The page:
Connecticut's historic Ovation guitars will no longer be made in the state. The New Hartford factory will close this summer.
Ovation has been a icon in guitar-making for almost a half-century. The Connecticut manufacturing plant made instruments for the likes of Paul Simon, Cat Stevens, and Glen Campbell. "I think it's a sad moment," said Connecticut music journalist John Thomas.
Ovation was a great innovator. Begun by aerospace pioneer Charles Kaman, the company made some of its guitars from the same material as helicopter rotor blades.
"The company used those materials to form these round backed guitars," Thomas said, "that were revolutionary at the time. [They were] more comfortable some ways, in playing, and also just looked kinda cool, so stage musicians started using it."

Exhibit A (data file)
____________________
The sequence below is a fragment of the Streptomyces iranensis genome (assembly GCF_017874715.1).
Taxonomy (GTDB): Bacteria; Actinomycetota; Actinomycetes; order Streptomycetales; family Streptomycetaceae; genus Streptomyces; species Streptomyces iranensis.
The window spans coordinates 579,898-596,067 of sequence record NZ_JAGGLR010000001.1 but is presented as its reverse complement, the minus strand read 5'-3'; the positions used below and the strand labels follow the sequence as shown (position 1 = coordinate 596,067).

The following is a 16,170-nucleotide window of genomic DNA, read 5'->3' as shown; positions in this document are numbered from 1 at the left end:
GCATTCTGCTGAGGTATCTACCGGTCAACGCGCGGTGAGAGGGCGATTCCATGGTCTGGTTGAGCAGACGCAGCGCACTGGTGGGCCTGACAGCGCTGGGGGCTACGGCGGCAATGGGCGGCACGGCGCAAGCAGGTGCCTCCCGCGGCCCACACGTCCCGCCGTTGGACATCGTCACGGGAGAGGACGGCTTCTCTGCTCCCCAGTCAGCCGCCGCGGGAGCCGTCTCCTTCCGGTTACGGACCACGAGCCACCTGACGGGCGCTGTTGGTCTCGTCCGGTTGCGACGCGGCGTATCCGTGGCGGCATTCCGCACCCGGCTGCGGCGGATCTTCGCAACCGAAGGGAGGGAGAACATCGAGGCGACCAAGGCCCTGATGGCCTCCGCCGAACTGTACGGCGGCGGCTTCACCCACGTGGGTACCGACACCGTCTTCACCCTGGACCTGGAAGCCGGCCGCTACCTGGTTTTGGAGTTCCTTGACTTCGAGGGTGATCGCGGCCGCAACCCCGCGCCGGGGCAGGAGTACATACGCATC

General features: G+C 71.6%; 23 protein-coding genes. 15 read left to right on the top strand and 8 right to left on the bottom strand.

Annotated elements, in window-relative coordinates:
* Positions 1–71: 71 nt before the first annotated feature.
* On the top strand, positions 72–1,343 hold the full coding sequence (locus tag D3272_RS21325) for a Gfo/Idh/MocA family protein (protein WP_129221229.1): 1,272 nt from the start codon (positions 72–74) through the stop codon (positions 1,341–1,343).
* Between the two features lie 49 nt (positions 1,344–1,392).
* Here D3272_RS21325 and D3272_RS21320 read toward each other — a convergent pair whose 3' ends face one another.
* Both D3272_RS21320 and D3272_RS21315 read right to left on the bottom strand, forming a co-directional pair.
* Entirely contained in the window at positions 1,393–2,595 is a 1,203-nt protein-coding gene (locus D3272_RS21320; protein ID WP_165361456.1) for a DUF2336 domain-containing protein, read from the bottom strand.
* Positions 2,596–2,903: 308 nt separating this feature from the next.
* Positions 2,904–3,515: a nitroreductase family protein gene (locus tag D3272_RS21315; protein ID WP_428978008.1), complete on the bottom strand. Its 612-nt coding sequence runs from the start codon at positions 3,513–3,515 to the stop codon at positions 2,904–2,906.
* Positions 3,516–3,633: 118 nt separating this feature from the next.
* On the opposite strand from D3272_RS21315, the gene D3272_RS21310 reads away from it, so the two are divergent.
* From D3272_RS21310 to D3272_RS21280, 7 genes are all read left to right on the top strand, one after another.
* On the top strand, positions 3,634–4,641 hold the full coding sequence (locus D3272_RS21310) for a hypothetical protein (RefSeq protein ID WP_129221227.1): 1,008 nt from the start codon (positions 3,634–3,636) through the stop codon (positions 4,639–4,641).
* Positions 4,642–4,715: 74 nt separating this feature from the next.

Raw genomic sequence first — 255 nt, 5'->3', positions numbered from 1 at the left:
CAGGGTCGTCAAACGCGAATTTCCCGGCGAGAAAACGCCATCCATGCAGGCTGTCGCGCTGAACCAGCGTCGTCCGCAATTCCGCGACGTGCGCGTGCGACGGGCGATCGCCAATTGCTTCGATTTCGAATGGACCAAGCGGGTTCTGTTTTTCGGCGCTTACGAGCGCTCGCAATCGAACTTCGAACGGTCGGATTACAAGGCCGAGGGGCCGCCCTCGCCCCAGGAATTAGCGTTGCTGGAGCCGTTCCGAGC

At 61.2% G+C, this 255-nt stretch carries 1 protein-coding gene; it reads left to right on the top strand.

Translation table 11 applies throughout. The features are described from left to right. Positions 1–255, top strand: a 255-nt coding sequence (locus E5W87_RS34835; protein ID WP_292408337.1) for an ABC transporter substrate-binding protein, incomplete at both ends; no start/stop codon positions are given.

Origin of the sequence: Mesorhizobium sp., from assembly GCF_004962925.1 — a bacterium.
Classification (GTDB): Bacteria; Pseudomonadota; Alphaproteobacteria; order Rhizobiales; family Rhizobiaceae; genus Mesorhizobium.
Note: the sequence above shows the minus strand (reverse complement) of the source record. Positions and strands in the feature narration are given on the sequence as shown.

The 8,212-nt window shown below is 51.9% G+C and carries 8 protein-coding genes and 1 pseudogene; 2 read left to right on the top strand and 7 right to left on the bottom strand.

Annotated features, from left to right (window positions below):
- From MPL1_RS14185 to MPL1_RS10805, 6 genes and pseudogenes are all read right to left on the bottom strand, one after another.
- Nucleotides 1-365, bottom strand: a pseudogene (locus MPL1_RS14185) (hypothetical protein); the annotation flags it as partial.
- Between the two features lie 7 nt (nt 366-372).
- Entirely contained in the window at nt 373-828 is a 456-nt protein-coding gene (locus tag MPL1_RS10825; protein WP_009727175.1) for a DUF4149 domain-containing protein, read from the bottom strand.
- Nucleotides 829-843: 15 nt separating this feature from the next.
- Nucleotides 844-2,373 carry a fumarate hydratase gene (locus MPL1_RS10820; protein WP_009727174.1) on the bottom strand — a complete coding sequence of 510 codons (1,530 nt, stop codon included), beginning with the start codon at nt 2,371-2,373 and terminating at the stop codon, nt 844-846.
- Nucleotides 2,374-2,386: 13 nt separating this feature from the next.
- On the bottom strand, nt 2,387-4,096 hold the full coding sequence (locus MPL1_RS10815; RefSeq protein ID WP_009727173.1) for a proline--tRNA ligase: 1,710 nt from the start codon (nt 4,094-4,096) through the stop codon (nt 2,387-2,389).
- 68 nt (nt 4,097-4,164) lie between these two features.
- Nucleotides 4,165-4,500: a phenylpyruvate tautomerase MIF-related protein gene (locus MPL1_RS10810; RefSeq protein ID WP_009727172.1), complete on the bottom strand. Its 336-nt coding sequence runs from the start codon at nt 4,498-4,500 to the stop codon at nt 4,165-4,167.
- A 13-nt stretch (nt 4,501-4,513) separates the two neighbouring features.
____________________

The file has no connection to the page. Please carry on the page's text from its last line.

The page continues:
Even more significant, Ovation was the first company to use electronics to amplify acoustic instruments. "You could play an acoustic guitar as part of electric band," Thomas said, "and still be heard over the drums, and the electric bass, and the electric guitar that might be playing beside you."
Kaman split up its aerospace and music divisions in 2007, and sold Ovation to another guitar legend, Fender. Now Fender says that U.S. production of the brand will cease in June.
Fender will continue to make Ovations overseas, but said current market conditions and insufficient volume levels led to the decision to close New Hartford. Forty-six workers will lose their jobs.